How do you go about giving your heating and cooling system the care it needs? An HVAC tune-up can do the trick. Here's what you need to know about what this process entails and when you should get it taken care of.
Anatomy of an HVAC tune-up
All things considered, the point of a tune-up for your HVAC system is the same as one you'd schedule for your car - to make sure every part works as it should and replace certain components with a shorter shelf life than the whole system is supposed to have. Here are some of the key steps:
- Checking on the thermostat settings and controls (along with other major controls).
- Measuring the unit's refrigerant levels.
- Examining all of the moving parts (fins, blower motor and belts, coils) and cleaning or lubricating them as needed.
- Replacing the air filters (or, in the case of units with permanent filters, cleaning them).
- Tightening each electrical connection.
- Cleaning the condensate drain.
One important note: In most cases, cleaning or replacing HVAC filters can be a DIY job - one less thing for a technician to handle (and one less charge for you). Check out this tutorial from BobVila.com for more details.
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When (and how often) do you tune up your HVAC?
According to The Home Depot, you can have someone check the status of your HVAC unit at any time of year. (Although opting for a winter tune-up is probably inconvenient for a technician if you've got an external central air system, so maybe avoid doing that.)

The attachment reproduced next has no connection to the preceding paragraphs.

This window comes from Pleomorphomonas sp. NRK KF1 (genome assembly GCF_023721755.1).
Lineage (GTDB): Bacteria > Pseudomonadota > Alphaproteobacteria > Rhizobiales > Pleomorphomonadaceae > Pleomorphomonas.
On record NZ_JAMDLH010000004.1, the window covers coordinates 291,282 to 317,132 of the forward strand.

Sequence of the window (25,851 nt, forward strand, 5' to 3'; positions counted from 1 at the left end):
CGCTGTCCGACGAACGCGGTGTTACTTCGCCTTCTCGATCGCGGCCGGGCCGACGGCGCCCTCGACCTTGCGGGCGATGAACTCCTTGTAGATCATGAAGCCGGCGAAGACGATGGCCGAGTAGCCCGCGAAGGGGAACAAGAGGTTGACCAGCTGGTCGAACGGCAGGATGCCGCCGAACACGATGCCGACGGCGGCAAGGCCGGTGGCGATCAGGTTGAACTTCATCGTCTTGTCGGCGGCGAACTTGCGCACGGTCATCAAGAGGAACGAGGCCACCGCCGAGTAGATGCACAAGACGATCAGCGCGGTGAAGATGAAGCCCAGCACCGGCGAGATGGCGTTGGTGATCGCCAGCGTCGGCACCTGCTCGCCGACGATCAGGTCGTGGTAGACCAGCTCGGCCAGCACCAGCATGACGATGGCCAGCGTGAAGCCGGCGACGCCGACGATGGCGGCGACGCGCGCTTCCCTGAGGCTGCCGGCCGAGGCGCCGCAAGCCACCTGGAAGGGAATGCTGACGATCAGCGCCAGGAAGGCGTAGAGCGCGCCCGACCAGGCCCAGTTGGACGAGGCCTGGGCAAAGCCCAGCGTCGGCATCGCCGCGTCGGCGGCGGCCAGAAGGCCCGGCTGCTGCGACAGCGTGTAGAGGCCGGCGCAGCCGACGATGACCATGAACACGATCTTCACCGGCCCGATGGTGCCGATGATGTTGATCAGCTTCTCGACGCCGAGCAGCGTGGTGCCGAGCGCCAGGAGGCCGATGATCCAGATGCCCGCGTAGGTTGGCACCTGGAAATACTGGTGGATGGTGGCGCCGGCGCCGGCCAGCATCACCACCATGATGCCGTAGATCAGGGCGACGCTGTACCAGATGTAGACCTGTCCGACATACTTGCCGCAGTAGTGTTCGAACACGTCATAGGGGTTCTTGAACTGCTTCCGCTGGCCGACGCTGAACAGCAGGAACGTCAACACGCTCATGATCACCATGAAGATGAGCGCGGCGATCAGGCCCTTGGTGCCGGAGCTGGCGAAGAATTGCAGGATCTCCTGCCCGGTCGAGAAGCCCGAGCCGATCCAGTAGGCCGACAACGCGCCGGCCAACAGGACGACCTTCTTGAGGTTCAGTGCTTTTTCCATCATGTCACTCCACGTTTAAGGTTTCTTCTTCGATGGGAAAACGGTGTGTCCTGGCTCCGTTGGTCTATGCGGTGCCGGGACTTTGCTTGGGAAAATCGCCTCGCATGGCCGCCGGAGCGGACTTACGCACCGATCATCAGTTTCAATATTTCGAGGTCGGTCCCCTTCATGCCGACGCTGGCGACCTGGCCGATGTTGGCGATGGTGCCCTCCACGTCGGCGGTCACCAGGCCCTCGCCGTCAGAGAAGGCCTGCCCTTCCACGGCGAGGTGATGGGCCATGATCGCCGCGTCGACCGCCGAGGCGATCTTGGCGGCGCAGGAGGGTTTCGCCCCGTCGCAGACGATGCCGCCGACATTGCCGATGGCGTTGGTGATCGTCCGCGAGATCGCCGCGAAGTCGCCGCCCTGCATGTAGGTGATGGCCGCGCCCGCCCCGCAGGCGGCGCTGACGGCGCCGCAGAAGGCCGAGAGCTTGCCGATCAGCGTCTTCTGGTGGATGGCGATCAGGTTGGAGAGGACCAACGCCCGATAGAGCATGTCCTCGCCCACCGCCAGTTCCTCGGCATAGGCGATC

Ultimately, what's more important is how often you have your unit examined. Twice a year is a good rule of thumb to follow, especially if you schedule HVAC service calls for seasonal transition points, just before you'll need either heating or cooling to be in tip-top shape. This is also in line with industry guidance on filter upkeep - at least once every six months - although experts recommend opting for filter changes every three months to best protect the shelf life and energy efficiency of the unit.
Count on HomeServe for HVAC maintenance
When things go awry with your HVAC, some replacements or repairs are relatively affordable, while others can be more than $1,000. If you opt for the TotalHome Warranty Systems Plan or Combo Plan from HomeServe, you'll be covered for up to $1,500 in HVAC upkeep costs each year and have the flexibility to use that budget for other repairs if it doesn't all go to HVAC bills.
See how plans from HomeServe can help with the costs of covered appliance and home system repairs.